When the Government introduced the United Kingdom Internal Market Bill, the Secretary of State was quite honest about his lawbreaking, and here we are again. The man who resigned over his actions, the former head of the Government Legal Department, says that the Northern Ireland Protocol Bill is “next-level” lawbreaking. Based on this Government’s track record, why should anyone believe what the Minister claims about this Bill’s legality?
The hon. Gentleman tends to make a habit of standing at the Dispatch Box and taking the side of the EU over the UK, which is disappointing: what he should be doing is supporting the UK economy and supporting businesses and people in Northern Ireland, who want to see a resolution. We have set out a package in this legislation that is within the law and delivers for the people of Northern Ireland by delivering on what should be the priority for all of us: the Belfast/Good Friday agreement, in all three strands.
The Secretary of State mentions the Good Friday/Belfast agreement, but the Foreign Secretary argues for unilateral action on the protocol because it does not have the necessary support in one of the communities in Northern Ireland. I say that the EU must show more flexibility and listen to the Unionist concerns, but if cross-community support is so important to the Government, can he confirm that the current plans also have the support of the nationalist community?
The hon. Gentleman talks about the Belfast/Good Friday agreement, but his tweets in the last couple of weeks have highlighted that he has possibly not even read it; I suggest that he at least gets equipped with who the signatories to the agreement are, so that he understands who the co-guarantors are.
We are focused on delivering all three strands of the agreement. One thing that has been common and clear from the leaders of all the parties in Northern Ireland is that, in one form or another, they all—nationalists and Unionists—want to see changes to the Northern Ireland protocol. They all acknowledge that there are problems with it and that it is not working for businesses and citizens in Northern Ireland. Eventually, if we are not able to get an agreement with the EU, we will have to take forward measures to secure a resolution of the problems that all those people and businesses are outlining. We would rather do that by agreement with the EU, but it is right that we take action.
The EU has threatened to remove access for Northern Ireland businesses to the single market. To police this, it would have to create a hard border on the island of Ireland; that is the only consequence of its actions. Does the Secretary of State agree that such a threat from the EU indicates that, far from wanting to protect the Good Friday agreement and peace and stability in Northern Ireland, it simply wants to punish Northern Ireland businesses because the UK Government want to protect the UK internal market?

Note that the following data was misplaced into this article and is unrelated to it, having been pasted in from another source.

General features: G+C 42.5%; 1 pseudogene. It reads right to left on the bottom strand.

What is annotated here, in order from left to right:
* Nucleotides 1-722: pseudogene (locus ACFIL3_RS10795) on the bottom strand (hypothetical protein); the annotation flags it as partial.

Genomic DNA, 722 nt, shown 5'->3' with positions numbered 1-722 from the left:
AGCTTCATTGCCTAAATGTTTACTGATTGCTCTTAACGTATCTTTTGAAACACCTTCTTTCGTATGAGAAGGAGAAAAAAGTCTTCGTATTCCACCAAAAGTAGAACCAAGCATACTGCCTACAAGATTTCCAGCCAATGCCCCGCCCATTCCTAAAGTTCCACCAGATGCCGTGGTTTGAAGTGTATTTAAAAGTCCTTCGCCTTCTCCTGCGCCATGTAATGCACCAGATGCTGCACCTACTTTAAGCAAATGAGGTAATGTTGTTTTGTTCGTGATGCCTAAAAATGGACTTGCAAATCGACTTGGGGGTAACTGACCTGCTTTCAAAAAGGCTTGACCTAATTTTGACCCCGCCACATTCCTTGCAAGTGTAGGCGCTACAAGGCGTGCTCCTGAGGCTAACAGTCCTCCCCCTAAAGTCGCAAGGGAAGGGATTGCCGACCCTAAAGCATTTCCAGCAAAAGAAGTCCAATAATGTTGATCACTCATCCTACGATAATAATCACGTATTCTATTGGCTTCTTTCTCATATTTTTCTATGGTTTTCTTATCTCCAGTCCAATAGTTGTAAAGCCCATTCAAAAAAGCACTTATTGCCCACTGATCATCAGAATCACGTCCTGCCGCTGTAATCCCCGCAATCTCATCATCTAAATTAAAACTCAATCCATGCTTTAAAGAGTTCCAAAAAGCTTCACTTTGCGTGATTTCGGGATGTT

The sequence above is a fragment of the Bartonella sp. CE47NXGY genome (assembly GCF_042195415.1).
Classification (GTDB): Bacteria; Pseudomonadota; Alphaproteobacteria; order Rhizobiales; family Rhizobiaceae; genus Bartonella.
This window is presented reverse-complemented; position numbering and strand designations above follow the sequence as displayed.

The right hon. Gentleman makes an important point. It is right that we are looking to deliver on all three strands of the Belfast/Good Friday agreement. We will never be looking at any sort of infrastructure; there cannot be a hard border on the island, in the same way that there should not be a hard border between east and west. That is the issue of the three strands. We recognise that the EU’s focus is on its single market. We recognise that we will ensure that its single market is protected, but we will defend all three strands of the Belfast/Good Friday agreement.
The Secretary of State will be aware that the former Prime Minister Tony Blair has stated that the protocol presents a real risk to the Good Friday agreement. Does he agree that the agreement and the political institutions can operate only on the basis of cross-community consensus and not the majority rule that some in this House are now advocating? Does he also agree that in order to achieve that cross-community consensus, the Government need to proceed with legislation that will resolve the real difficulties that the protocol is presenting for the people of Northern Ireland and our place in the Union?
Yes; the Government have been clear that we are determined that the political settlement in Northern Ireland is based on respect and understanding between all communities and the consent of those communities. The protocol is clearly undermining that, and that has to be resolved. That is what we are seeking to do through our legislation. We would like to get an agreement with the EU, but we need to move on and get this legislation in place as we have been unable to secure that agreement with the EU, in order to protect the internal market of the UK, the people and businesses of Northern Ireland and all three aspects of the Belfast/Good Friday agreement.